In our culture, and certainly within the quite explicit didactic ideology of beauty and the beast. Beast is "real". That's why it's okay for him to act like kind of a dick, because it's not like he's a bad person, he's just a brooding byronic hero, he keeps it real and plays by his own rules even if people get hurt sometimes, but it's only because he's true to himself. After all, at the end of the day he's doing it for love. Sure, he's not perfect, but what kind of woman needs a perfect man? Just because she's incredibly beautiful and has absolutely no character flaws and is basically framed as the perfect woman doesn't mean she can reject whoever she wants, right? After all, isn't it better to settle for something that's real, even if it's not perfect? She'll learn that after a few months imprisoned in the castle, I'm sure.

Gaston is not "real", he's superficially hyper-masculine, but in a way that is contrived and self-involved, which makes him, again, a dandy. With a few exceptions, our culture does not generally tell romantic stories about people like Gaston. They don't get to be abusive dickbags and still get away with being redeemable or the hero. Even before Gaston has revealed himself to be the truly sadistic character he at the end of the film, noone is rooting for him to learn to be a better person and for him and Belle to end up together as a romantic couple, and that's because of the way he's characterised. There is something off about him, something which was put there deliberately to signal to the audience that this was someone you were not supposed to relate to or see as redeemable.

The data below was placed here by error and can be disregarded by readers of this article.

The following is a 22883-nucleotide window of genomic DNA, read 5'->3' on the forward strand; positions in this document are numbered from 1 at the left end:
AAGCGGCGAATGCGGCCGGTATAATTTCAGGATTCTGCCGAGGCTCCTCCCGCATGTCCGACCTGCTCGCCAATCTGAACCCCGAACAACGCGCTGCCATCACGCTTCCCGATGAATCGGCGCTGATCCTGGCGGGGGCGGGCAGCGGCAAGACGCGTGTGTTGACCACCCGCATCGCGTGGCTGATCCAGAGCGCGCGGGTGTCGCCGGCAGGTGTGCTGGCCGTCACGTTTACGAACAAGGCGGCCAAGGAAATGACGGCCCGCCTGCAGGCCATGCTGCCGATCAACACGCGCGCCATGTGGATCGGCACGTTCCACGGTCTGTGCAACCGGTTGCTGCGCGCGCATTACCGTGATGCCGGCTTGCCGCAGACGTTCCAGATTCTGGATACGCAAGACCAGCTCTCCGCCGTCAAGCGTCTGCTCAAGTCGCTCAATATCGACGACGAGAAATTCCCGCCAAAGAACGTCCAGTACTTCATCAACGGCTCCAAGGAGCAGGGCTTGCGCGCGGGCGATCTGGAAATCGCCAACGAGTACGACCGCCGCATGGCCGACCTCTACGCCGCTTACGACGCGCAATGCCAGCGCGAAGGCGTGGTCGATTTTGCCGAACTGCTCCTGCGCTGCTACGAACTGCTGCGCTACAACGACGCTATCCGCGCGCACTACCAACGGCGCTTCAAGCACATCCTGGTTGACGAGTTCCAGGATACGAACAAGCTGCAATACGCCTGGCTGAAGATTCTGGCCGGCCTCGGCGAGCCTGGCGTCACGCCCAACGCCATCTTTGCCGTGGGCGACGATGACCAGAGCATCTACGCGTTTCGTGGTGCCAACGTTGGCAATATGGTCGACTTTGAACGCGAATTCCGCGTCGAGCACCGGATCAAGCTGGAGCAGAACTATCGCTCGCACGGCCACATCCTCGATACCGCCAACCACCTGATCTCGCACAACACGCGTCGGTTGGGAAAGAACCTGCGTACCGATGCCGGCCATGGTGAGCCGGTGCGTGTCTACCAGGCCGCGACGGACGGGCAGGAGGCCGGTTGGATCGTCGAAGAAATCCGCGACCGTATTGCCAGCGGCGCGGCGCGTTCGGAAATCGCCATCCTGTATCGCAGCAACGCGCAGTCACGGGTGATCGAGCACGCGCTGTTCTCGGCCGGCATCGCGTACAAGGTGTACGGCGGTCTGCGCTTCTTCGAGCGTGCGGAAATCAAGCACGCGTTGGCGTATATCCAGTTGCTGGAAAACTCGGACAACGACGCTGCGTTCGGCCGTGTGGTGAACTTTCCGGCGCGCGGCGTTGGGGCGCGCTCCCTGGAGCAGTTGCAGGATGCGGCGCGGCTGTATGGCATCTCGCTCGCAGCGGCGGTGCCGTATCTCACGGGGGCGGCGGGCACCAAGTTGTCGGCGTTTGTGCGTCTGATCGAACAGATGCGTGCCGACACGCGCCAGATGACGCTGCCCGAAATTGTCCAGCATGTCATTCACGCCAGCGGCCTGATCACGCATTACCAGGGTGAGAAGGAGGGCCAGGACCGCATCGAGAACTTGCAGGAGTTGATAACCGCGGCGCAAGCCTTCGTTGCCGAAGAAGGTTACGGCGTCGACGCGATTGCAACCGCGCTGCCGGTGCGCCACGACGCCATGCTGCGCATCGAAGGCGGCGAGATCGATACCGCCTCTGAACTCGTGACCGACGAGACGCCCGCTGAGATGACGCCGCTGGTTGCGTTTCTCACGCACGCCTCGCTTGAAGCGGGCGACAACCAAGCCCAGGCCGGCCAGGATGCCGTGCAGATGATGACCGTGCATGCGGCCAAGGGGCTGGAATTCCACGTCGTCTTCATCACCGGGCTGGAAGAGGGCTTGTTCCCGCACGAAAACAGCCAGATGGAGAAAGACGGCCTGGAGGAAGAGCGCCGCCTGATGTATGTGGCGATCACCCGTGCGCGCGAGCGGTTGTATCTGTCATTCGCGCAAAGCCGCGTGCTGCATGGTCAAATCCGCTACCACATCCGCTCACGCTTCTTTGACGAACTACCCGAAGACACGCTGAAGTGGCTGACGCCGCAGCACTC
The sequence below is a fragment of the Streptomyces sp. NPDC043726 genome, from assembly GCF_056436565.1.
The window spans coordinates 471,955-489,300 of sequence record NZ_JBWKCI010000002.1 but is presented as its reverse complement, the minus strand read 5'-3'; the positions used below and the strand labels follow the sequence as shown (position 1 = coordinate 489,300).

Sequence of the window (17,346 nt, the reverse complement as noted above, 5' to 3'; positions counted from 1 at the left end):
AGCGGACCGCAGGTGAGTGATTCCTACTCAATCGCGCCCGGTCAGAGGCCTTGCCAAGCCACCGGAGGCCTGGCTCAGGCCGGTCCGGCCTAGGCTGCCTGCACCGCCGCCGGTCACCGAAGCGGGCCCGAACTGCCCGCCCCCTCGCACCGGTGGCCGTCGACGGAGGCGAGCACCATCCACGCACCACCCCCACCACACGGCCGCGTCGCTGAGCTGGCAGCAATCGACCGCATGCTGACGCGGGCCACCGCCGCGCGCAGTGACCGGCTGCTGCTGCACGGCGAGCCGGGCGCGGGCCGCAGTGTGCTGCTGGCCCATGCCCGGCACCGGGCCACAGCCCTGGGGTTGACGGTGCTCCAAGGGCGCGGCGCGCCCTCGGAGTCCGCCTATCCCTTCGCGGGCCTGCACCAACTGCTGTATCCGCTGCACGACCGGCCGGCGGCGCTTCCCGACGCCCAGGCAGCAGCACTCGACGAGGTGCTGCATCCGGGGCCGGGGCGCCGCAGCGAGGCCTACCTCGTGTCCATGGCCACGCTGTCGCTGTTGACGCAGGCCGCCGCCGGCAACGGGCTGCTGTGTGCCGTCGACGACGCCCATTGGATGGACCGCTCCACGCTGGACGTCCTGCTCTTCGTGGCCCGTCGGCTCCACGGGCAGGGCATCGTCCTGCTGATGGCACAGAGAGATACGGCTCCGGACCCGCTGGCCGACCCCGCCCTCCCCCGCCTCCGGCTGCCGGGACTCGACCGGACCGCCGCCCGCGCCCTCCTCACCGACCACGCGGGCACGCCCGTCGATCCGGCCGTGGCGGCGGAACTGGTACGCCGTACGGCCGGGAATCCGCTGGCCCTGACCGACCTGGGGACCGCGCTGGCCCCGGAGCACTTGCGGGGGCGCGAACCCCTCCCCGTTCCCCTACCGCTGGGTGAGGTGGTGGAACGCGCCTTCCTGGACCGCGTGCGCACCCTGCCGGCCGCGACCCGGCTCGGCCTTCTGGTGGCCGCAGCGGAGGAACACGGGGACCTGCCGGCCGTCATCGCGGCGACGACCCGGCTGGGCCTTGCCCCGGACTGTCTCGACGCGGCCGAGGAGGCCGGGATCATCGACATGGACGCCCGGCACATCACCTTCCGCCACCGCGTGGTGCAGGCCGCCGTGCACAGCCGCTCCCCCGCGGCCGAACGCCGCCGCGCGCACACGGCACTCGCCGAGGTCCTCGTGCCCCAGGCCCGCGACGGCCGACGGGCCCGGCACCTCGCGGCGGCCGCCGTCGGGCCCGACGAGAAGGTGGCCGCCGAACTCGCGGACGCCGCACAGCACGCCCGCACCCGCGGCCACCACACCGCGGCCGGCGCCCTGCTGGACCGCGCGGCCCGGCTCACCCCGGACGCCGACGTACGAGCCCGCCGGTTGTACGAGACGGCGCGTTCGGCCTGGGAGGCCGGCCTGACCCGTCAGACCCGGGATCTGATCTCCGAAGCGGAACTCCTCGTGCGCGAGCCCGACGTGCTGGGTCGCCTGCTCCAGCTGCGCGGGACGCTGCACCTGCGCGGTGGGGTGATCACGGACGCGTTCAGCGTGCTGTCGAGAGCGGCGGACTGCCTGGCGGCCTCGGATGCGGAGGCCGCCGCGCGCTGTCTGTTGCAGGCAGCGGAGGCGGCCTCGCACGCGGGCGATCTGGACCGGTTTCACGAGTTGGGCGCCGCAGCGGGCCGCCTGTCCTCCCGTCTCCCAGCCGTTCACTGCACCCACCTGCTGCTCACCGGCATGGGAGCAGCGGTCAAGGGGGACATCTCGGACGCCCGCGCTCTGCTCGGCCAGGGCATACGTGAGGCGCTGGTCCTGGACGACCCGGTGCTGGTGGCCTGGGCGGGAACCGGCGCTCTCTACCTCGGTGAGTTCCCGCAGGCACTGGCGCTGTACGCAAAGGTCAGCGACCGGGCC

And again, it just so happens that the mechanism used to convey that draws on a lot of the assumptions about how people of different genders, sexualities behave, or are "supposed" to behave.
 

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Johnny Novgorod said: